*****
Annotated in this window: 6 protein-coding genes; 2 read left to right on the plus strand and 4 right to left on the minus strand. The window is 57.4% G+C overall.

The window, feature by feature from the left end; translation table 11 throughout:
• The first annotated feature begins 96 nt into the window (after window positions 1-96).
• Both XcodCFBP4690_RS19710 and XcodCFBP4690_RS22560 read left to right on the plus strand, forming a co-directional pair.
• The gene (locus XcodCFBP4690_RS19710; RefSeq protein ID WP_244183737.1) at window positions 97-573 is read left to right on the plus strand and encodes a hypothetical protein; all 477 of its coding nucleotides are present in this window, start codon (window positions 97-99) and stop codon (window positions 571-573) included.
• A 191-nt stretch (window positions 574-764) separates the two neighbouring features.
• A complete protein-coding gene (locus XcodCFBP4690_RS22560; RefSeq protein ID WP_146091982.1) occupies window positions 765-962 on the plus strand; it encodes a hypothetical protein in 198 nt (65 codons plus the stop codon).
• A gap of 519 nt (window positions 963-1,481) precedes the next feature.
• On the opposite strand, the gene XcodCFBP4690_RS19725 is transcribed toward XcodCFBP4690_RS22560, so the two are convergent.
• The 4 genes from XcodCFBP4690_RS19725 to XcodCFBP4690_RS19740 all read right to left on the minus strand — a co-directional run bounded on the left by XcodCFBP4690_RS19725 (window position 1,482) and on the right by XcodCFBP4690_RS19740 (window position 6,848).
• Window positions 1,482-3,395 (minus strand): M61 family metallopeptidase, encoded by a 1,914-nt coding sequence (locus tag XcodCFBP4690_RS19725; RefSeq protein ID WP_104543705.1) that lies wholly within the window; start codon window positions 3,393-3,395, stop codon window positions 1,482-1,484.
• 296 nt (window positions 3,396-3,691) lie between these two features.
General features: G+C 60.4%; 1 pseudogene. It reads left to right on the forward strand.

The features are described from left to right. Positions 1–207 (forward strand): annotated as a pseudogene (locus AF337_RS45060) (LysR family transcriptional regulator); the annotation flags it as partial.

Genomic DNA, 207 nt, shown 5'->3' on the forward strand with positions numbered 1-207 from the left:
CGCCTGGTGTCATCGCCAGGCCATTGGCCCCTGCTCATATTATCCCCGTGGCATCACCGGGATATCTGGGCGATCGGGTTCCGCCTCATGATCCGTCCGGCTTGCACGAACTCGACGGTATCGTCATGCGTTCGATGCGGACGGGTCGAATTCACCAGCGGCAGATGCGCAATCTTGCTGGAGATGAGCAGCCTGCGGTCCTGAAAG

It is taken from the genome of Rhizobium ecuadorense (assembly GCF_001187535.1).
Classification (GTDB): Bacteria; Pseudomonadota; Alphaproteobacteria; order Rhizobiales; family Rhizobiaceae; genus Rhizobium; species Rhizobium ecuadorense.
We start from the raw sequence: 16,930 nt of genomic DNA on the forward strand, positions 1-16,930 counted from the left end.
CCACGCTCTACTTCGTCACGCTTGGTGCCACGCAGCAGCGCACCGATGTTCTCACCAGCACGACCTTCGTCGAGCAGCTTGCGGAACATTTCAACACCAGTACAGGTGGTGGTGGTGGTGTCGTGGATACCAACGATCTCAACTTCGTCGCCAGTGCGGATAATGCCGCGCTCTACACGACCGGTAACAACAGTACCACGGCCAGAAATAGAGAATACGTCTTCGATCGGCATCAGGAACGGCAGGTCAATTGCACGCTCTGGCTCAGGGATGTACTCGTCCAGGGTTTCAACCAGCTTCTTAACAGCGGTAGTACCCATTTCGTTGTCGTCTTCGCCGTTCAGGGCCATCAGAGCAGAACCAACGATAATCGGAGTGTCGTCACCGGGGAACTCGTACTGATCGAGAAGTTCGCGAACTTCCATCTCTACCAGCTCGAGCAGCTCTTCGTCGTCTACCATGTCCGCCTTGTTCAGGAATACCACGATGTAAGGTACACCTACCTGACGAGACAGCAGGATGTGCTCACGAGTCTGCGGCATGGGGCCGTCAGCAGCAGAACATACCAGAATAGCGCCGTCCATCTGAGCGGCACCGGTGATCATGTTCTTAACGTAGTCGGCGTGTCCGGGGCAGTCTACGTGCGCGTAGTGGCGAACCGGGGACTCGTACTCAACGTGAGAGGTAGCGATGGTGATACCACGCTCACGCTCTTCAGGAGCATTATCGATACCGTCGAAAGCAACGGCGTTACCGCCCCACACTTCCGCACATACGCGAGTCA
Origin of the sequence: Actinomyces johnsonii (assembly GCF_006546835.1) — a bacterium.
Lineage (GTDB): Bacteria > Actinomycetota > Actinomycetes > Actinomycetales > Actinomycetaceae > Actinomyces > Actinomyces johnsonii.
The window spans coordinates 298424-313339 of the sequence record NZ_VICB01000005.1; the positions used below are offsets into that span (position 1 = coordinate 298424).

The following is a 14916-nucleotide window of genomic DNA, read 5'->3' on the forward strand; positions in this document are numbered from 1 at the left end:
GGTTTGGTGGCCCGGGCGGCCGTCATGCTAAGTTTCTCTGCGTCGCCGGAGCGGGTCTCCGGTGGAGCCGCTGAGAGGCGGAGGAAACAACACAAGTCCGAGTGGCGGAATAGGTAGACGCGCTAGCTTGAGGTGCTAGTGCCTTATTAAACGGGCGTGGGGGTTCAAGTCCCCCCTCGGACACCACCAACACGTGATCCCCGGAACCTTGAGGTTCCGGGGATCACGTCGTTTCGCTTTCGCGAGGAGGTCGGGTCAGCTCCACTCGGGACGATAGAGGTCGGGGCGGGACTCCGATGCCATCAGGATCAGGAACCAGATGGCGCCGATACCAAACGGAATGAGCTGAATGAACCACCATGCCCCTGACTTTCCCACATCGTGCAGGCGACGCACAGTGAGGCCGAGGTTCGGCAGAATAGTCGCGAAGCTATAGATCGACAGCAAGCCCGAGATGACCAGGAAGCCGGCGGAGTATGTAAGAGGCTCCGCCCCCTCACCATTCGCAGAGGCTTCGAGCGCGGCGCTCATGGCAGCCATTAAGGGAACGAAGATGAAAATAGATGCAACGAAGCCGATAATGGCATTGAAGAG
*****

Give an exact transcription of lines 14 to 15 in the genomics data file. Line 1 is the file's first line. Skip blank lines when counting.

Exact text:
The features are described from left to right. Positions 1–207 (forward strand): annotated as a pseudogene (locus AF337_RS45060) (LysR family transcriptional regulator); the annotation flags it as partial.

Genomic DNA, 207 nt, shown 5'->3' on the forward strand with positions numbered 1-207 from the left: